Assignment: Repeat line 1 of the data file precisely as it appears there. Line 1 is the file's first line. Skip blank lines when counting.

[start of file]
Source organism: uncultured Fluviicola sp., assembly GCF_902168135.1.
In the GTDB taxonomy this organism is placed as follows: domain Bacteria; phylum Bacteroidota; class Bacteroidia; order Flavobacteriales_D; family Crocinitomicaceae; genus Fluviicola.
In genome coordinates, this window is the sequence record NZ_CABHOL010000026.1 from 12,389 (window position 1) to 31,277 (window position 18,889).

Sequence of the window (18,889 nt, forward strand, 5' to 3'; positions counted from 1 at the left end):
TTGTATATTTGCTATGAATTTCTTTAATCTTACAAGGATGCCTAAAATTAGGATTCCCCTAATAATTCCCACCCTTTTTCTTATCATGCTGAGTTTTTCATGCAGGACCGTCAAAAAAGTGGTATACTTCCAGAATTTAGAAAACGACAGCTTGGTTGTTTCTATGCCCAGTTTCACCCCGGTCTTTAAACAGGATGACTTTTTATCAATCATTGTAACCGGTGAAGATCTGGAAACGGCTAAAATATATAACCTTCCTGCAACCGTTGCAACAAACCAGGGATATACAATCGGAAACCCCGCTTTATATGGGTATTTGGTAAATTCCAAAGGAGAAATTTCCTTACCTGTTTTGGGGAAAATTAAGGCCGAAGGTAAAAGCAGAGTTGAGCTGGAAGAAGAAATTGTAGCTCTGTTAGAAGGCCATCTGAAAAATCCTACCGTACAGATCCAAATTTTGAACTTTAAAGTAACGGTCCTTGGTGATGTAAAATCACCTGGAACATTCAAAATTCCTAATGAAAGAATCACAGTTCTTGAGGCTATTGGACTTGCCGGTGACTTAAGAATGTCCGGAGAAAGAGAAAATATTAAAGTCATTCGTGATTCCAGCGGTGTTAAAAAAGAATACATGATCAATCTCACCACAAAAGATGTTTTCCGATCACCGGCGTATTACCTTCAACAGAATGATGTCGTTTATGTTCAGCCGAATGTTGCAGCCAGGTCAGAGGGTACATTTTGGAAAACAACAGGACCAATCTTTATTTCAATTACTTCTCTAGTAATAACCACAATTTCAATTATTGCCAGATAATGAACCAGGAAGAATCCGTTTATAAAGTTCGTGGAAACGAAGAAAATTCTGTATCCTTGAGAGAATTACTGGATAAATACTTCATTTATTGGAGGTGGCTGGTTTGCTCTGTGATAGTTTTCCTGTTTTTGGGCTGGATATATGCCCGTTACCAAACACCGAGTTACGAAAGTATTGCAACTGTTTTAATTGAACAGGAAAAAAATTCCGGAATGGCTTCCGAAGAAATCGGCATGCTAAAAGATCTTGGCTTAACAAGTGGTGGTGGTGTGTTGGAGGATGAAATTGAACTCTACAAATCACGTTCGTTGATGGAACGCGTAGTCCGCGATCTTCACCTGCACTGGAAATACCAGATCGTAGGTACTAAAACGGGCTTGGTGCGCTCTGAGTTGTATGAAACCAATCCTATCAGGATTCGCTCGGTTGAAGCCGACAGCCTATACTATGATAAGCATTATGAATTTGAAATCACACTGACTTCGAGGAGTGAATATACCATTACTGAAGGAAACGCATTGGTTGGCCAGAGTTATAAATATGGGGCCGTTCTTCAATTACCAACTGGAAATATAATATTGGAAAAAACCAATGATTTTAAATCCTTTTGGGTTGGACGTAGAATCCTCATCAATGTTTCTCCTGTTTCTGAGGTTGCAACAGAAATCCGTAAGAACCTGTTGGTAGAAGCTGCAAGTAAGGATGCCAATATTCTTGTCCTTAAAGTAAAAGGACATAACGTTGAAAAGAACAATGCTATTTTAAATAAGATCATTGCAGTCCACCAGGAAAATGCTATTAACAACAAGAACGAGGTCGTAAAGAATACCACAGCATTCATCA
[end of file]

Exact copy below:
Source organism: uncultured Fluviicola sp., assembly GCF_902168135.1.